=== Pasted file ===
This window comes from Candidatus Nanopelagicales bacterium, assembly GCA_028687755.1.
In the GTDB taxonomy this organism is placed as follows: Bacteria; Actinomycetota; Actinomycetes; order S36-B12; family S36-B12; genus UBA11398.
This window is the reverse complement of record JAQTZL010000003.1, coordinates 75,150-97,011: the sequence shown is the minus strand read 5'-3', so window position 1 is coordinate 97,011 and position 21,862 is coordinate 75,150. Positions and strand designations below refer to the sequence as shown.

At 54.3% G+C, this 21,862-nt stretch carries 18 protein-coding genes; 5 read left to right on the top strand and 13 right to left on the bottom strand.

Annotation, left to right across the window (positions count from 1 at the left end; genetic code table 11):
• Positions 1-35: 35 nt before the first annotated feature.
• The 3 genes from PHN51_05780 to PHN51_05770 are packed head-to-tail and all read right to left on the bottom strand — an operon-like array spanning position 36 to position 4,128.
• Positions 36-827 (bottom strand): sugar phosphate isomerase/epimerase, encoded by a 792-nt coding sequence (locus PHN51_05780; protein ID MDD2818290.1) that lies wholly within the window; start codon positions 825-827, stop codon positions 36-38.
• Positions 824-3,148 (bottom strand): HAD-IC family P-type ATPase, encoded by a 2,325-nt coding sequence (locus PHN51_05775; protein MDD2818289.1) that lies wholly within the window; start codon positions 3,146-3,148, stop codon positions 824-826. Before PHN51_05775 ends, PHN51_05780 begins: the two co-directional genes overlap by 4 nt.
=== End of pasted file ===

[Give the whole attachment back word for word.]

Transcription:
This window comes from Candidatus Nanopelagicales bacterium, assembly GCA_028687755.1.
In the GTDB taxonomy this organism is placed as follows: Bacteria; Actinomycetota; Actinomycetes; order S36-B12; family S36-B12; genus UBA11398.
This window is the reverse complement of record JAQTZL010000003.1, coordinates 75,150-97,011: the sequence shown is the minus strand read 5'-3', so window position 1 is coordinate 97,011 and position 21,862 is coordinate 75,150. Positions and strand designations below refer to the sequence as shown.

At 54.3% G+C, this 21,862-nt stretch carries 18 protein-coding genes; 5 read left to right on the top strand and 13 right to left on the bottom strand.

Annotation, left to right across the window (positions count from 1 at the left end; genetic code table 11):
• Positions 1-35: 35 nt before the first annotated feature.
• The 3 genes from PHN51_05780 to PHN51_05770 are packed head-to-tail and all read right to left on the bottom strand — an operon-like array spanning position 36 to position 4,128.
• Positions 36-827 (bottom strand): sugar phosphate isomerase/epimerase, encoded by a 792-nt coding sequence (locus PHN51_05780; protein ID MDD2818290.1) that lies wholly within the window; start codon positions 825-827, stop codon positions 36-38.
• Positions 824-3,148 (bottom strand): HAD-IC family P-type ATPase, encoded by a 2,325-nt coding sequence (locus PHN51_05775; protein MDD2818289.1) that lies wholly within the window; start codon positions 3,146-3,148, stop codon positions 824-826. Before PHN51_05775 ends, PHN51_05780 begins: the two co-directional genes overlap by 4 nt.